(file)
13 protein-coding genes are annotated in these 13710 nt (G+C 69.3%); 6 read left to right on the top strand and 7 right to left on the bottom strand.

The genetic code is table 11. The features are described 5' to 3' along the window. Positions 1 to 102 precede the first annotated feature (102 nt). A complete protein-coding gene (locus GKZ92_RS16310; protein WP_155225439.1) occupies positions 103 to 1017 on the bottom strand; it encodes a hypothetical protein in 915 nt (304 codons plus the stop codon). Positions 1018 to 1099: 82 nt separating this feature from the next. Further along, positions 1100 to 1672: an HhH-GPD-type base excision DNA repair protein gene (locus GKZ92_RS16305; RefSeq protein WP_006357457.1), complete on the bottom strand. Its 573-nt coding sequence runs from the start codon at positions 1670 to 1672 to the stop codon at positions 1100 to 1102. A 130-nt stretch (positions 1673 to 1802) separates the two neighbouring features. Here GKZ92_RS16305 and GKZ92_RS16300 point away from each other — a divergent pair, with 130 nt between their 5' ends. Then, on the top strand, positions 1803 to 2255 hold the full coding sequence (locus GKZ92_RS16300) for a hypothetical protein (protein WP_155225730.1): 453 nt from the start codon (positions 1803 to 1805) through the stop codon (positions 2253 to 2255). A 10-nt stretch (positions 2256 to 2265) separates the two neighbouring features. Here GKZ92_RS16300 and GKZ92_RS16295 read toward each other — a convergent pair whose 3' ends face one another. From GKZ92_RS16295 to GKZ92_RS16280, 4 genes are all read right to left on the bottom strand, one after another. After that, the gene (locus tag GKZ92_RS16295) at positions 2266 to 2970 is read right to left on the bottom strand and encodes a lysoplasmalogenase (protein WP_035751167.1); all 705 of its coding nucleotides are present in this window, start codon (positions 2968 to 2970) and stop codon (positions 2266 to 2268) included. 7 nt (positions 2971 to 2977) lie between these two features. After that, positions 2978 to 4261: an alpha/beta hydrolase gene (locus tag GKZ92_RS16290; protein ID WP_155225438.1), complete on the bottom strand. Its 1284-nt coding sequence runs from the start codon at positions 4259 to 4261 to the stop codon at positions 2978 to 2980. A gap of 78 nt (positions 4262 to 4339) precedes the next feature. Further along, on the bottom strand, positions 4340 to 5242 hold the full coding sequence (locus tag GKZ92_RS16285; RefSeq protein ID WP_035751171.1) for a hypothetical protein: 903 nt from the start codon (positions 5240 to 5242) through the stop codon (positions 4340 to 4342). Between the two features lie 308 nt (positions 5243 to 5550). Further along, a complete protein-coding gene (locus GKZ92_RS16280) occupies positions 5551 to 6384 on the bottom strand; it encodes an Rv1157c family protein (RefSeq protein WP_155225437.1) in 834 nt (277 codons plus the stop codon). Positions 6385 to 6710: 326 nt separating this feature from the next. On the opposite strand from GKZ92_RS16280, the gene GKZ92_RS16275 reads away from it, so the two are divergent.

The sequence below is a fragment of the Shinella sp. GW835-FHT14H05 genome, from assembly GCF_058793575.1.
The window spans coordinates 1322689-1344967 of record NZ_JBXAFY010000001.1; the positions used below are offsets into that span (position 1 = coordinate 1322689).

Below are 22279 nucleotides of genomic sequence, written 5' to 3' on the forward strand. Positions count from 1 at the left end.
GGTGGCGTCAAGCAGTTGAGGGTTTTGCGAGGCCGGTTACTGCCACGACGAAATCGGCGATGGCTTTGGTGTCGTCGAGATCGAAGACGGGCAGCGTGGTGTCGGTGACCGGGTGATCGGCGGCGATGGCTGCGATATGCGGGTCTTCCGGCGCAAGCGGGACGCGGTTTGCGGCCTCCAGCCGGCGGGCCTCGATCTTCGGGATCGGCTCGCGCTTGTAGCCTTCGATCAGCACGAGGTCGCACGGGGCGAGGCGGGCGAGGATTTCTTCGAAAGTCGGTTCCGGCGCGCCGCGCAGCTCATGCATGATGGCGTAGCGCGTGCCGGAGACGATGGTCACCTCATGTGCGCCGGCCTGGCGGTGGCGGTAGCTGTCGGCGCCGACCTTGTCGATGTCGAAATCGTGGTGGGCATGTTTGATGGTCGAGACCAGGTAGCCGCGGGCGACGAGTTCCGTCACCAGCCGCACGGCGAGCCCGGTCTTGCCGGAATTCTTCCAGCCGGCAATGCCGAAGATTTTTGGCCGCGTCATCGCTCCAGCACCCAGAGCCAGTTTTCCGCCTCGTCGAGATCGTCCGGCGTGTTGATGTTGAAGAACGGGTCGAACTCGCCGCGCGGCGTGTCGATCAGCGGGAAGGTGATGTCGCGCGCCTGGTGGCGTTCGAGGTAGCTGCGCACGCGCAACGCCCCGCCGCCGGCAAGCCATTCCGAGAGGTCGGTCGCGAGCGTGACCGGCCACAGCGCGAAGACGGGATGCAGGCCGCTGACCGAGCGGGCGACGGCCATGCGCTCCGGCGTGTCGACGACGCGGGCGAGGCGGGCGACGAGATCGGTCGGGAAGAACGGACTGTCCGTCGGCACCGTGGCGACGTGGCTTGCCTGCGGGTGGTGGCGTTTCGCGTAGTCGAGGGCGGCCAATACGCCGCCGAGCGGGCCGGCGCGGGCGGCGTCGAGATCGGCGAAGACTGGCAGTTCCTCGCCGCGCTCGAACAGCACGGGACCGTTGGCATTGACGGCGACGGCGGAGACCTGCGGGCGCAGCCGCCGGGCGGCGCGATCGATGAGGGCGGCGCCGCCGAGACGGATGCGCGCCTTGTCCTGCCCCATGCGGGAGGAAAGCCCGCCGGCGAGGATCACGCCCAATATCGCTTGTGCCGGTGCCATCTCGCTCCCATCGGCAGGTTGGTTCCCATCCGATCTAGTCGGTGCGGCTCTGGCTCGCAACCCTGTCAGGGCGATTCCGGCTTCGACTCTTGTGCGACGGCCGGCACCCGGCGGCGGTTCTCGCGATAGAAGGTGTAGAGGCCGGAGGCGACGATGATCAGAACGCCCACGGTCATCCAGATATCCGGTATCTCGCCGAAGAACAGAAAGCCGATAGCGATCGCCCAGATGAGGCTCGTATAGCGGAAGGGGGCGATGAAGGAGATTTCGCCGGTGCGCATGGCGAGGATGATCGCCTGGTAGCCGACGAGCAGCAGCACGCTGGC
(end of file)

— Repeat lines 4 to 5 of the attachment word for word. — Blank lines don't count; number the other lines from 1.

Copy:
The window spans coordinates 1322689-1344967 of record NZ_JBXAFY010000001.1; the positions used below are offsets into that span (position 1 = coordinate 1322689).

Below are 22279 nucleotides of genomic sequence, written 5' to 3' on the forward strand. Positions count from 1 at the left end.